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Flash Flooding Leads To Emergency Rescues, Evacuations In Sydney

Australia’s largest city experienced flash flooding due to heavy rain on Saturday, leading to evacuation directives for multiple low-lying areas.

 Australia’s largest city, Sydney, experienced flash flooding due to heavy rain on Saturday, leading to rescues and evacuation directives for multiple low-lying areas.

Emergency services reported conducting 13 rescues and receiving 297 assistance requests from Sydney residents, the capital of New South Wales, within the 24 hours leading up to 5 a.m. local time, due to flooding caused by the intense rainfall.

The New South Wales State Emergency Service (SES), announced on Saturday morning that ten emergency evacuation orders were issued for suburbs in the city’s northwest.

The country’s weather service warned that severe flooding could happen later on Saturday in the northwest part of Sydney, a city with around 5 million residents.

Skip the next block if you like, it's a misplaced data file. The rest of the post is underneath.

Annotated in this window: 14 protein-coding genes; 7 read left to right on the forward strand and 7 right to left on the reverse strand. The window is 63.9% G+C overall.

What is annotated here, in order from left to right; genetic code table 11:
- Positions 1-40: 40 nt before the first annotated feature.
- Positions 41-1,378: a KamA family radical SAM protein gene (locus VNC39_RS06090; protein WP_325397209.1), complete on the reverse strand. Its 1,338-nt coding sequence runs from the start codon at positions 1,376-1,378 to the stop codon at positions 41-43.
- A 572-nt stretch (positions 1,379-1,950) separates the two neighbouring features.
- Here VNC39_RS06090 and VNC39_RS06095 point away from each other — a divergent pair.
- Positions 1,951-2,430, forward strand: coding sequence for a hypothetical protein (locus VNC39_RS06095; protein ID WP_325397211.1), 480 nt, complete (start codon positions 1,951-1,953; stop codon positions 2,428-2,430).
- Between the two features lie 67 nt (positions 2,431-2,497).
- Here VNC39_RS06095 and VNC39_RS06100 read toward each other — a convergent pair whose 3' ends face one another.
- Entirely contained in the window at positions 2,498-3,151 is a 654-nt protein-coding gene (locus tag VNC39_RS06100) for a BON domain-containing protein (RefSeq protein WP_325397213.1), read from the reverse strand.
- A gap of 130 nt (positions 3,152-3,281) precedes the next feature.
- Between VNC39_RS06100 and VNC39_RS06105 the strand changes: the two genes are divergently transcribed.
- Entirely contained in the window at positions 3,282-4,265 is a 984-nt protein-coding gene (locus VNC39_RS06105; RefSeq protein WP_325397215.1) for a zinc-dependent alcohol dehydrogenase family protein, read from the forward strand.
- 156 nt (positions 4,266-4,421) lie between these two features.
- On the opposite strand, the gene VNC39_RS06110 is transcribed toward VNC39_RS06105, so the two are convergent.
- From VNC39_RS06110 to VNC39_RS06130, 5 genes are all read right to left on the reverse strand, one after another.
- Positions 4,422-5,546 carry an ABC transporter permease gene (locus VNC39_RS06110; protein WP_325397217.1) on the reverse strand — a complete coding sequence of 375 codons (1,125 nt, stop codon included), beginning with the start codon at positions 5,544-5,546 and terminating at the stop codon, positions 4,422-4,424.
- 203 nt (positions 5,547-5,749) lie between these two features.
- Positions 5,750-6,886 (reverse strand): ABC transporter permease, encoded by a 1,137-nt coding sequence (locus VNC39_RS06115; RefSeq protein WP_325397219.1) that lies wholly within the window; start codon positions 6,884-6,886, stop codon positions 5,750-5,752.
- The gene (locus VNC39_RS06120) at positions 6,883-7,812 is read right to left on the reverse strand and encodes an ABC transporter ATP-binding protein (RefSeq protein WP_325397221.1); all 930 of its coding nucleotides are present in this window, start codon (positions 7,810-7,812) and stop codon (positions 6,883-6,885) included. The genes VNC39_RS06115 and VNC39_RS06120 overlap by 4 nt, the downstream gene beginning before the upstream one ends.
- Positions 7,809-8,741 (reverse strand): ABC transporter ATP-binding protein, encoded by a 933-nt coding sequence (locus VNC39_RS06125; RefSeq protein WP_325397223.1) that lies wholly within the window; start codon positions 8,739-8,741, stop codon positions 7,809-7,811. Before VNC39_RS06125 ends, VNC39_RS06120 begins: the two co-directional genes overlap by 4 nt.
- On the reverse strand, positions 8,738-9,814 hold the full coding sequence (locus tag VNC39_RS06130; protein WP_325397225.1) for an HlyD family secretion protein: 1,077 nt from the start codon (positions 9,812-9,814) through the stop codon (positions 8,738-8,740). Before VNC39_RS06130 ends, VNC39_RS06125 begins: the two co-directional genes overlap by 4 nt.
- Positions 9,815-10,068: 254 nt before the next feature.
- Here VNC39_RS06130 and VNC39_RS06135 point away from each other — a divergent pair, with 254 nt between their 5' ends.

Sydney’s Hawkesbury-Nepean valley, a floodplain susceptible to significant flooding, receives water from five tributaries and has constrictions that slow water flow to the ocean, causing water to accumulate during heavy rains.

SES Acting Assistant Commissioner, Dallas Burnes, told the Australian Broadcasting Corp that there was “still a lot of water moving around” and advised affected residents to be ready to evacuate their homes.

New South Wales Emergency Services, Minister Jihad Dib, mentioned that the rain had fallen on already saturated catchments, leading to “a much more profound effect.”

Dib said, “Our dams are full, our waterways are overflowing, and the ground is completely saturated,” noting that some roads and bridges had been impacted.

This current emergency follows the rescue of over 150 people from floodwaters in eastern Australia in April.

According to the federal government’s Australian Climate Service agency, floods rank as the second-deadliest natural disaster in Australia after heatwaves, responsible for approximately 20% of natural disaster death between 1900 and 2022.

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